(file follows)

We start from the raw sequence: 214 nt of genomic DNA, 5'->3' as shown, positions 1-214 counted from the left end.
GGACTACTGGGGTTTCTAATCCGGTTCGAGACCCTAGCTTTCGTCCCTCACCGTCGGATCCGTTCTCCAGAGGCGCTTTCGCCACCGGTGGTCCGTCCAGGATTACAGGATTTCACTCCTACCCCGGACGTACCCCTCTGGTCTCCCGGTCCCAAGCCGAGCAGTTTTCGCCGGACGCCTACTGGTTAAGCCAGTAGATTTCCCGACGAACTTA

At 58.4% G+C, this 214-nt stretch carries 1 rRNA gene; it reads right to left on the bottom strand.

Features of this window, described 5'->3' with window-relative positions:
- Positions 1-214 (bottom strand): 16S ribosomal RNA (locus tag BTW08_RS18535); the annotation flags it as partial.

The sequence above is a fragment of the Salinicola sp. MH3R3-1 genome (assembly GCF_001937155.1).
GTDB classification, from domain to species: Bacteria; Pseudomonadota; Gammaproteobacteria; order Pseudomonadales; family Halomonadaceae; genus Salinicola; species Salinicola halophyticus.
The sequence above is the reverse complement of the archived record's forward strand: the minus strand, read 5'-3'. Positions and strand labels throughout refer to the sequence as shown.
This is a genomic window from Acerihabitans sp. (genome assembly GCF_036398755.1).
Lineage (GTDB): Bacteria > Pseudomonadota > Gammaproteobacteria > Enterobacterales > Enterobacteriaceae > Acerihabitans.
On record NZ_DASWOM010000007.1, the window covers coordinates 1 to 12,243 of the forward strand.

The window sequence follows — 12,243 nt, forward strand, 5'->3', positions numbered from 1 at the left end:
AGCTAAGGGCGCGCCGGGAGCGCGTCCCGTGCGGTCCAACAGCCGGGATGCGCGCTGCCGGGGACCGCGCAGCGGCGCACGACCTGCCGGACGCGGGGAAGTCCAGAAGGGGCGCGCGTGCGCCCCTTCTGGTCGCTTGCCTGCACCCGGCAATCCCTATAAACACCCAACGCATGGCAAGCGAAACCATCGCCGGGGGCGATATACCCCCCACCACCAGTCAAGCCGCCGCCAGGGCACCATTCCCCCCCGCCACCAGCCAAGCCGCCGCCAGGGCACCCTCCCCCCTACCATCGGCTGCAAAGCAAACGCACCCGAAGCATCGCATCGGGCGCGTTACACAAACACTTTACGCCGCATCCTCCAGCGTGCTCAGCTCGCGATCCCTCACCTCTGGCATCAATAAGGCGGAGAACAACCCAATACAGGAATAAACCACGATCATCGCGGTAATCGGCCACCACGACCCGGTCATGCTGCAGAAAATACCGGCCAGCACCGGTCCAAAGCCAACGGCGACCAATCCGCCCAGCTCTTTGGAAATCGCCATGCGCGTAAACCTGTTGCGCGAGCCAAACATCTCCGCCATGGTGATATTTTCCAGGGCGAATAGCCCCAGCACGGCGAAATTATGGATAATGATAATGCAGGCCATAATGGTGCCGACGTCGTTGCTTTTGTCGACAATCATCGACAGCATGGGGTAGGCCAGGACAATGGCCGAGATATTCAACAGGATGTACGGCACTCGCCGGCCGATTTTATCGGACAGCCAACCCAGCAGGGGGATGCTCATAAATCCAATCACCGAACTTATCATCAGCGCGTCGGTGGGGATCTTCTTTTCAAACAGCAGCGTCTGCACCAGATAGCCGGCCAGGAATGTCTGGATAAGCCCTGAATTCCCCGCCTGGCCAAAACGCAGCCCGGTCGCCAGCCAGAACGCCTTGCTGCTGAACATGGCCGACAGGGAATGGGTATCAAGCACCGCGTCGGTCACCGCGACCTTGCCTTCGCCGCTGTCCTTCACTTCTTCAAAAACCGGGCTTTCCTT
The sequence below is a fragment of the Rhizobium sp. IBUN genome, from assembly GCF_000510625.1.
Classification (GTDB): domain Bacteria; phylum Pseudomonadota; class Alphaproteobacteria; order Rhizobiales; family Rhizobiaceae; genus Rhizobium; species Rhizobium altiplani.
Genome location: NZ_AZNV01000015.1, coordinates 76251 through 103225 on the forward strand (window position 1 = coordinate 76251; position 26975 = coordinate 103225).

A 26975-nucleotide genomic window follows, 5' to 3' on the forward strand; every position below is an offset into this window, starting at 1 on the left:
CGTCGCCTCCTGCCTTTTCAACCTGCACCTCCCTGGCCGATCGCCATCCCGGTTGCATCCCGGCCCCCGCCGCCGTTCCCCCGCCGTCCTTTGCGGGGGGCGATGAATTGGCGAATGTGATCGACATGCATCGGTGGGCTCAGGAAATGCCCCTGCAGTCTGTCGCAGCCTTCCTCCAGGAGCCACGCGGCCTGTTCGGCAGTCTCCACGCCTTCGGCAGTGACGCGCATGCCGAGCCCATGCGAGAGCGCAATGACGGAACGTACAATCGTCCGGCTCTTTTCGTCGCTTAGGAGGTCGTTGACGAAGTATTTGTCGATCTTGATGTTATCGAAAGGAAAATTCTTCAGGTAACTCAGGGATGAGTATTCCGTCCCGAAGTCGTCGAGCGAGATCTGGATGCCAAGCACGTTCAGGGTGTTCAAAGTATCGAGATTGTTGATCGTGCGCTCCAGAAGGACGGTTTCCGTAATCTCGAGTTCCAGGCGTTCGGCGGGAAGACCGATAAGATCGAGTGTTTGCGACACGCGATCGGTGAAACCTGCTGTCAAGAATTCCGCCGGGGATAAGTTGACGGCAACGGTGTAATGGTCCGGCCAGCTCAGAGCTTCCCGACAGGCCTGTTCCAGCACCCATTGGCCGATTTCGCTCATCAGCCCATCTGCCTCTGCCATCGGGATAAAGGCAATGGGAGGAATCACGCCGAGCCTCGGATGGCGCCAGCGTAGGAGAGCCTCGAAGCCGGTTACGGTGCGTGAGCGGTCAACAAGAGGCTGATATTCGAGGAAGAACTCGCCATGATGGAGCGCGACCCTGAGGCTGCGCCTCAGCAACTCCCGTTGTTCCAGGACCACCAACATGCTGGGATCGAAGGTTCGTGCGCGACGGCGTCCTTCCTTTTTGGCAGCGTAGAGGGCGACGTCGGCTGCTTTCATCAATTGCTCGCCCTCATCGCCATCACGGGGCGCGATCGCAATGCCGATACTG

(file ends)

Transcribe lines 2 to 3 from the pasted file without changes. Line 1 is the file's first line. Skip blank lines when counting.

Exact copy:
GGACTACTGGGGTTTCTAATCCGGTTCGAGACCCTAGCTTTCGTCCCTCACCGTCGGATCCGTTCTCCAGAGGCGCTTTCGCCACCGGTGGTCCGTCCAGGATTACAGGATTTCACTCCTACCCCGGACGTACCCCTCTGGTCTCCCGGTCCCAAGCCGAGCAGTTTTCGCCGGACGCCTACTGGTTAAGCCAGTAGATTTCCCGACGAACTTA

At 58.4% G+C, this 214-nt stretch carries 1 rRNA gene; it reads right to left on the bottom strand.